I’m writing this on the train back from Chicago, where I attended Print ’05 for the past week. Print is a large graphics trade show, and I spent several days doing competitive research. It’s somehow a lot of fun, kind of boring, and very tiring all at the same time.

Anyway, I also ended up learning a lot more about contact management, Outlook, my iPAQ and Activesync, Plaxo and LinkedIn than I expected or wanted to. All of these things are wonderful inventions and each provides a lot of value. However, when you connect them together across two computers and a PocketPC, life gets interesting. Here’s the story:

As always at a trade show, the main benefit is meeting new people and the resultant networking. I believe networking is one of the most powerful things a person can do in life, and trade shows are the ultimate opportunity. Aside from that, having quick and ready access to a great contacts database is a key tool for getting the most out of a show. So I’m busy meeting folks, collecting cards, and in the evening working to get them entered and a thank-you email sent out. I fire up my laptop and enter a bunch of contacts, or I add few to my iPAQ while riding a shuttle or waiting for colleagues at happy hour. I then started to run into problems.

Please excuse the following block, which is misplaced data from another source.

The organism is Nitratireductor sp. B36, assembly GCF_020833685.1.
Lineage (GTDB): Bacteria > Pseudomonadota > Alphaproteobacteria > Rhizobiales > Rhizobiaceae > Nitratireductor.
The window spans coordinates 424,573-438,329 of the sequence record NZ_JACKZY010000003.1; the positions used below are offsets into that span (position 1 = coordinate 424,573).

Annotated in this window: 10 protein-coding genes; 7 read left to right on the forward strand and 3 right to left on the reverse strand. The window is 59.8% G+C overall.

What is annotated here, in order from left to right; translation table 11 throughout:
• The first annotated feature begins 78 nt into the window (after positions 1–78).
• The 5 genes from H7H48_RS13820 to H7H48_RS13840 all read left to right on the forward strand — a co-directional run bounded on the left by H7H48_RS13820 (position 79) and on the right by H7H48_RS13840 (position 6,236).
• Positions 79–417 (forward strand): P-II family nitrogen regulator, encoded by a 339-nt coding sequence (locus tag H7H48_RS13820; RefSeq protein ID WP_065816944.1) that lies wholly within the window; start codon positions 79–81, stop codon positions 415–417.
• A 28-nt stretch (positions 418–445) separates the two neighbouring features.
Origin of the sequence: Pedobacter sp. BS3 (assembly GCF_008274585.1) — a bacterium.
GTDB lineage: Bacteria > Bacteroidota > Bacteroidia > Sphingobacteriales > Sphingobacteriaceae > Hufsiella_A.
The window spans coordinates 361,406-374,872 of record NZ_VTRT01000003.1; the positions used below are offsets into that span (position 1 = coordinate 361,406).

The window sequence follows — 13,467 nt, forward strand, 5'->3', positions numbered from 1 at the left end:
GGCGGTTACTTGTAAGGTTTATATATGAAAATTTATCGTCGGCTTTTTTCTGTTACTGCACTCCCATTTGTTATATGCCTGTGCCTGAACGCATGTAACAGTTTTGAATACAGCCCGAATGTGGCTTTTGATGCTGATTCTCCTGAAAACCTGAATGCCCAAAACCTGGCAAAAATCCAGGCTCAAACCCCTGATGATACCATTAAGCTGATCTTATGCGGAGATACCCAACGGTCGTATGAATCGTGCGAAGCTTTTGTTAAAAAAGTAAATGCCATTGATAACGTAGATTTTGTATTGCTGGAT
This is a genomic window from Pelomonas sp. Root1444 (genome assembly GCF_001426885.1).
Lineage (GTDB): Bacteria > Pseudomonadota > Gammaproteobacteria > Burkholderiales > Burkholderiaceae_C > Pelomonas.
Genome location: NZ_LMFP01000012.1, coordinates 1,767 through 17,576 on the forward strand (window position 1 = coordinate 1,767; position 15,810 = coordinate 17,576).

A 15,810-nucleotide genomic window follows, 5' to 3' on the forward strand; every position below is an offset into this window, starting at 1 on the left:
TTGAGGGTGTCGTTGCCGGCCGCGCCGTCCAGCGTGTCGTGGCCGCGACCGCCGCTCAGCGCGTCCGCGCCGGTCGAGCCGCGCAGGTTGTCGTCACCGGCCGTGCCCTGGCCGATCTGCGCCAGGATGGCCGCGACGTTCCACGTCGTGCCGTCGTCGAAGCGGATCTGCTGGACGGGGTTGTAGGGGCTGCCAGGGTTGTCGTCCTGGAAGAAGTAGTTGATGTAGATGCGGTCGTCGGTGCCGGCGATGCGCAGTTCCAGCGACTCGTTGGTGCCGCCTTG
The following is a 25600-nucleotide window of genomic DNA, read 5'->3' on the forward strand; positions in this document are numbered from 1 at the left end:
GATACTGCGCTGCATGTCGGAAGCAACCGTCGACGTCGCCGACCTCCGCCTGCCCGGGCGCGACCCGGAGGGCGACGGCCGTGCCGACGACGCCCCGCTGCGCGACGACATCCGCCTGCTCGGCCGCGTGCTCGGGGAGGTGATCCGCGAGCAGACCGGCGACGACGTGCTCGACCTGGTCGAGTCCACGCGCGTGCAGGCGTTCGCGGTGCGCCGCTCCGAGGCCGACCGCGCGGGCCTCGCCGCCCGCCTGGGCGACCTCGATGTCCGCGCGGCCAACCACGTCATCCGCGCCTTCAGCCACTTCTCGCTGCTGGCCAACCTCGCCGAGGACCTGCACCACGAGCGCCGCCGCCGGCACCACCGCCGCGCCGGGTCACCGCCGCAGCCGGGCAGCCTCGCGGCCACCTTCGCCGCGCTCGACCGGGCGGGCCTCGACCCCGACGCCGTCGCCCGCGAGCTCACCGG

First, trying to sync my iPAQ to my laptop results in a lot of confusion on the part of the iPAQ, which wants to sync to my desktop back at work, and keeps going out on the net to find it. I had been desperately trying to get my iPAQ to do this via a wireless connection, and never could get it to create the proper VPN link on it’s own, but somehow got something set that has it trying very hard to do the same thing when connected to my laptop.

Second, trying to sync my iPAQ to my laptop proved to be a problem because I normally sync with my desktop at work. Activestink wants to duplicate all my contacts, which is not a good thing.